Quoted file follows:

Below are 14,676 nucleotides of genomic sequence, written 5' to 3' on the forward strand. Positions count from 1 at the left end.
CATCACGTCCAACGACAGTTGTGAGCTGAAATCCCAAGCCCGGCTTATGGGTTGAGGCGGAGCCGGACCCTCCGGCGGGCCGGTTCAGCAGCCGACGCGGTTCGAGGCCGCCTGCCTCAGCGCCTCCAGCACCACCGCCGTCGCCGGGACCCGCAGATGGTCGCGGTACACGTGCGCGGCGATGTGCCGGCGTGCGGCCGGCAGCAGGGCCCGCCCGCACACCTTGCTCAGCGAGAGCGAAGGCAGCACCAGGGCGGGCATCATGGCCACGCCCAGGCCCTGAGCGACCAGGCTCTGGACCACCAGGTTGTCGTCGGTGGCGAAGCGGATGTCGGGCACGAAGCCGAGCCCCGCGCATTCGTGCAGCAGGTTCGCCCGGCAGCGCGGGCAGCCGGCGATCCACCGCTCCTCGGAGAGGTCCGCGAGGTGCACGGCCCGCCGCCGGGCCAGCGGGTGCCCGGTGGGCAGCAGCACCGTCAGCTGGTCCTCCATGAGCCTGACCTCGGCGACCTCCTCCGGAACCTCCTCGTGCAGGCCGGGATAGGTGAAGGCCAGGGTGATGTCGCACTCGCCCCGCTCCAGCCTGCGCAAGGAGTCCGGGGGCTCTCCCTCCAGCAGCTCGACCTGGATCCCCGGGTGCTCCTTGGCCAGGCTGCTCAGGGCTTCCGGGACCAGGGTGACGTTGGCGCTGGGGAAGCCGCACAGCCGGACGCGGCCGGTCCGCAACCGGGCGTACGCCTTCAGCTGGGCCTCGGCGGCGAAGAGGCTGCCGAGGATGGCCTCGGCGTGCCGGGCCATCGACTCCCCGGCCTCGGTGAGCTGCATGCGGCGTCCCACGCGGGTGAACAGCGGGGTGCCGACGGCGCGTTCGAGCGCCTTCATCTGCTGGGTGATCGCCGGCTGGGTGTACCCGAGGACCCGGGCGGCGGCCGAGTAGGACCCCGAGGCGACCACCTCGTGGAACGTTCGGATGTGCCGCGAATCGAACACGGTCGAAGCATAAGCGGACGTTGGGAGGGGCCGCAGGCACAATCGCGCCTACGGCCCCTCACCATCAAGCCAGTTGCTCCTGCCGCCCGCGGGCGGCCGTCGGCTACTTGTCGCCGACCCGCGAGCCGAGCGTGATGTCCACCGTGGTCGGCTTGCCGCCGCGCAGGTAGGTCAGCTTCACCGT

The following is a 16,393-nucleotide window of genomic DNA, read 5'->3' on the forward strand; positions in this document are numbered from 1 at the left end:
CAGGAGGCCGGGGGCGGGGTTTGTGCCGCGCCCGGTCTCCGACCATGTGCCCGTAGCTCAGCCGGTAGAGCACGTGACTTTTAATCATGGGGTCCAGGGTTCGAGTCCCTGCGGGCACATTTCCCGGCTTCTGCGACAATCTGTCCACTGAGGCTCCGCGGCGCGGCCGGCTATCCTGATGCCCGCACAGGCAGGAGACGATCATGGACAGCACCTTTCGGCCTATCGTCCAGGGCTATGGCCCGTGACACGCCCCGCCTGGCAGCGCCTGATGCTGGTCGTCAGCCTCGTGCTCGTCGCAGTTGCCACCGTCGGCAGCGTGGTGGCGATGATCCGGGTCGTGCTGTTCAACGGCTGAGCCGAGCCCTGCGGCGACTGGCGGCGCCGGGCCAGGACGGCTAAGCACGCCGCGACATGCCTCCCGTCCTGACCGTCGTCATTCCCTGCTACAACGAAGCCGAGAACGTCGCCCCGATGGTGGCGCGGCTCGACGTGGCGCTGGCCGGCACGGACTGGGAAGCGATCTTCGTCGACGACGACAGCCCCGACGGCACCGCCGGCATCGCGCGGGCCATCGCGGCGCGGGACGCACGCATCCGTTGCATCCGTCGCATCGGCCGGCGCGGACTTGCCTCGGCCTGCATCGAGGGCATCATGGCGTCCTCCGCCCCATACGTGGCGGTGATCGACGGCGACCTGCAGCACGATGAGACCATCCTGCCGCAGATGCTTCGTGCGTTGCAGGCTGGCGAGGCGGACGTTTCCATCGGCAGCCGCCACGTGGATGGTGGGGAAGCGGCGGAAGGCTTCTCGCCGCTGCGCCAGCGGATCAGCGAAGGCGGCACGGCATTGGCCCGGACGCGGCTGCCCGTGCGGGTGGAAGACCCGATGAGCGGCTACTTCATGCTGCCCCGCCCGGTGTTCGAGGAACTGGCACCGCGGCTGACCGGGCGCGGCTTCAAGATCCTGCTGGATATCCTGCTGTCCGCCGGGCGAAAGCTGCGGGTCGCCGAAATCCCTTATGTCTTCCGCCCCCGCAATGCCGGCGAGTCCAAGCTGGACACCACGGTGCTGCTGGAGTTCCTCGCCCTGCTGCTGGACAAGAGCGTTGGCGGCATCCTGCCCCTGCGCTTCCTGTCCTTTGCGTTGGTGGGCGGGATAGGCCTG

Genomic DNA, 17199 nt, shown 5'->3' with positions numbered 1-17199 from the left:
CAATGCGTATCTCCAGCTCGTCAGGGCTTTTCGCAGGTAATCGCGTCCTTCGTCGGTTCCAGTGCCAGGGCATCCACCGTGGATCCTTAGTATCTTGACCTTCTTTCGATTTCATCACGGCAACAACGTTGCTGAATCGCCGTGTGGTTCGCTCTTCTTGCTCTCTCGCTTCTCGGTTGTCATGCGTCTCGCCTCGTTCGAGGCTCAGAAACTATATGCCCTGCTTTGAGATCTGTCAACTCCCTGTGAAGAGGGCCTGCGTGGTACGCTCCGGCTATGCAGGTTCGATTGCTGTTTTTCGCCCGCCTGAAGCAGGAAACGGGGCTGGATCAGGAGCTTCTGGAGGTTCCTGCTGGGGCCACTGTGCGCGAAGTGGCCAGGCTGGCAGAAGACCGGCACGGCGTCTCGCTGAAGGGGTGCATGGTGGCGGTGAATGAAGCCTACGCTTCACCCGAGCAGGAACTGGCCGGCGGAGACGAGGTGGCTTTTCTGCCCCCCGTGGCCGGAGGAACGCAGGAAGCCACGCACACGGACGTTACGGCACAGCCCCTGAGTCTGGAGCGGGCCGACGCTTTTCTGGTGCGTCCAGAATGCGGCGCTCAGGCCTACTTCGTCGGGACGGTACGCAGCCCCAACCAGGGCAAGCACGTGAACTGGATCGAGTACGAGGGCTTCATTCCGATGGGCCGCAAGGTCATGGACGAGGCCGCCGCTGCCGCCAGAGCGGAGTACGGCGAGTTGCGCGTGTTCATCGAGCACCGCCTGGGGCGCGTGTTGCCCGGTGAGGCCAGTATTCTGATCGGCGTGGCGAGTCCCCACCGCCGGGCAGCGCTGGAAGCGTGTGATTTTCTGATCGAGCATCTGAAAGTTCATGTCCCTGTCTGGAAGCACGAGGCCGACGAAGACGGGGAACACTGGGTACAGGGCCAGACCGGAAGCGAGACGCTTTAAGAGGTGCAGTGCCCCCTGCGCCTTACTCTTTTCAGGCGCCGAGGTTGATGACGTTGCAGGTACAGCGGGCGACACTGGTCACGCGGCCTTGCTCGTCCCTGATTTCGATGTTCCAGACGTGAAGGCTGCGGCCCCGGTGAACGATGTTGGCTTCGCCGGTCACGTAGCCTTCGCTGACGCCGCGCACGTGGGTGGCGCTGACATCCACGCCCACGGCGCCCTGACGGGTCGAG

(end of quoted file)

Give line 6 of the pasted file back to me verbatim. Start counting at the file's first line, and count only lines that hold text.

CAATGCGTATCTCCAGCTCGTCAGGGCTTTTCGCAGGTAATCGCGTCCTTCGTCGGTTCCAGTGCCAGGGCATCCACCGTGGATCCTTAGTATCTTGACCTTCTTTCGATTTCATCACGGCAACAACGTTGCTGAATCGCCGTGTGGTTCGCTCTTCTTGCTCTCTCGCTTCTCGGTTGTCATGCGTCTCGCCTCGTTCGAGGCTCAGAAACTATATGCCCTGCTTTGAGATCTGTCAACTCCCTGTGAAGAGGGCCTGCGTGGTACGCTCCGGCTATGCAGGTTCGATTGCTGTTTTTCGCCCGCCTGAAGCAGGAAACGGGGCTGGATCAGGAGCTTCTGGAGGTTCCTGCTGGGGCCACTGTGCGCGAAGTGGCCAGGCTGGCAGAAGACCGGCACGGCGTCTCGCTGAAGGGGTGCATGGTGGCGGTGAATGAAGCCTACGCTTCACCCGAGCAGGAACTGGCCGGCGGAGACGAGGTGGCTTTTCTGCCCCCCGTGGCCGGAGGAACGCAGGAAGCCACGCACACGGACGTTACGGCACAGCCCCTGAGTCTGGAGCGGGCCGACGCTTTTCTGGTGCGTCCAGAATGCGGCGCTCAGGCCTACTTCGTCGGGACGGTACGCAGCCCCAACCAGGGCAAGCACGTGAACTGGATCGAGTACGAGGGCTTCATTCCGATGGGCCGCAAGGTCATGGACGAGGCCGCCGCTGCCGCCAGAGCGGAGTACGGCGAGTTGCGCGTGTTCATCGAGCACCGCCTGGGGCGCGTGTTGCCCGGTGAGGCCAGTATTCTGATCGGCGTGGCGAGTCCCCACCGCCGGGCAGCGCTGGAAGCGTGTGATTTTCTGATCGAGCATCTGAAAGTTCATGTCCCTGTCTGGAAGCACGAGGCCGACGAAGACGGGGAACACTGGGTACAGGGCCAGACCGGAAGCGAGACGCTTTAAGAGGTGCAGTGCCCCCTGCGCCTTACTCTTTTCAGGCGCCGAGGTTGATGACGTTGCAGGTACAGCGGGCGACACTGGTCACGCGGCCTTGCTCGTCCCTGATTTCGATGTTCCAGACGTGAAGGCTGCGGCCCCGGTGAACGATGTTGGCTTCGCCGGTCACGTAGCCTTCGCTGACGCCGCGCACGTGGGTGGCGCTGACATCCACGCCCACGGCGCCCTGACGGGTCGAG